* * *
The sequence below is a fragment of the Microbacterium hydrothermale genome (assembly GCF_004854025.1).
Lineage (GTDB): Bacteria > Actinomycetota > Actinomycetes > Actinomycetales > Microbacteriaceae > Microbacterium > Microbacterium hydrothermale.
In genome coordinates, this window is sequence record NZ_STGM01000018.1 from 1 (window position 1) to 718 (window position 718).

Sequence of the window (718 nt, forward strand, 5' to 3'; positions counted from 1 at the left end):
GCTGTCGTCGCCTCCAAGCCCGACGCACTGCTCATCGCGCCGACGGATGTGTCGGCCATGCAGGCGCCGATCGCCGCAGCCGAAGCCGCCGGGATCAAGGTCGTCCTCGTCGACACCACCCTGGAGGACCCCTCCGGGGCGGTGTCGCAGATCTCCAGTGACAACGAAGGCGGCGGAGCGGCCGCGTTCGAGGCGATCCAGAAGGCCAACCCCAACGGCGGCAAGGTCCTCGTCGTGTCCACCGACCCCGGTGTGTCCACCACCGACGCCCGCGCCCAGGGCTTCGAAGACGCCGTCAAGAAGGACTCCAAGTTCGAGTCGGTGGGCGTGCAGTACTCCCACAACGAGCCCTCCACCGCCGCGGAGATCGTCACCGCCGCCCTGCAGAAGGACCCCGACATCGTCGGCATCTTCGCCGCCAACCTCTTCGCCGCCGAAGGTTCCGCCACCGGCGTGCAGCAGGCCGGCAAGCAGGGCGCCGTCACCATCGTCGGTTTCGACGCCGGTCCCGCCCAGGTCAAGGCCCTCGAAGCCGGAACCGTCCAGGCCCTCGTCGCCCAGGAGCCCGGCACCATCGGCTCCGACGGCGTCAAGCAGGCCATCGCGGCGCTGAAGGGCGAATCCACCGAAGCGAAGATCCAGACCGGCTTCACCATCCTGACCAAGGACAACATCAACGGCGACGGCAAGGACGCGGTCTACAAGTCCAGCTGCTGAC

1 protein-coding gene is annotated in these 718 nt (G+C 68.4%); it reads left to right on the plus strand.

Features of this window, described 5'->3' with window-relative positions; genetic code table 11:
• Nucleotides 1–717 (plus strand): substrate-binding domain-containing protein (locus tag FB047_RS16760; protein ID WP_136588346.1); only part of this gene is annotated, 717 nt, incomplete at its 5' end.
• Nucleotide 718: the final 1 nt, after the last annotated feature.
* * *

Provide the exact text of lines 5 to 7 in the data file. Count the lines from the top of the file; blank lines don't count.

GCTGTCGTCGCCTCCAAGCCCGACGCACTGCTCATCGCGCCGACGGATGTGTCGGCCATGCAGGCGCCGATCGCCGCAGCCGAAGCCGCCGGGATCAAGGTCGTCCTCGTCGACACCACCCTGGAGGACCCCTCCGGGGCGGTGTCGCAGATCTCCAGTGACAACGAAGGCGGCGGAGCGGCCGCGTTCGAGGCGATCCAGAAGGCCAACCCCAACGGCGGCAAGGTCCTCGTCGTGTCCACCGACCCCGGTGTGTCCACCACCGACGCCCGCGCCCAGGGCTTCGAAGACGCCGTCAAGAAGGACTCCAAGTTCGAGTCGGTGGGCGTGCAGTACTCCCACAACGAGCCCTCCACCGCCGCGGAGATCGTCACCGCCGCCCTGCAGAAGGACCCCGACATCGTCGGCATCTTCGCCGCCAACCTCTTCGCCGCCGAAGGTTCCGCCACCGGCGTGCAGCAGGCCGGCAAGCAGGGCGCCGTCACCATCGTCGGTTTCGACGCCGGTCCCGCCCAGGTCAAGGCCCTCGAAGCCGGAACCGTCCAGGCCCTCGTCGCCCAGGAGCCCGGCACCATCGGCTCCGACGGCGTCAAGCAGGCCATCGCGGCGCTGAAGGGCGAATCCACCGAAGCGAAGATCCAGACCGGCTTCACCATCCTGACCAAGGACAACATCAACGGCGACGGCAAGGACGCGGTCTACAAGTCCAGCTGCTGAC

1 protein-coding gene is annotated in these 718 nt (G+C 68.4%); it reads left to right on the plus strand.

Features of this window, described 5'->3' with window-relative positions; genetic code table 11: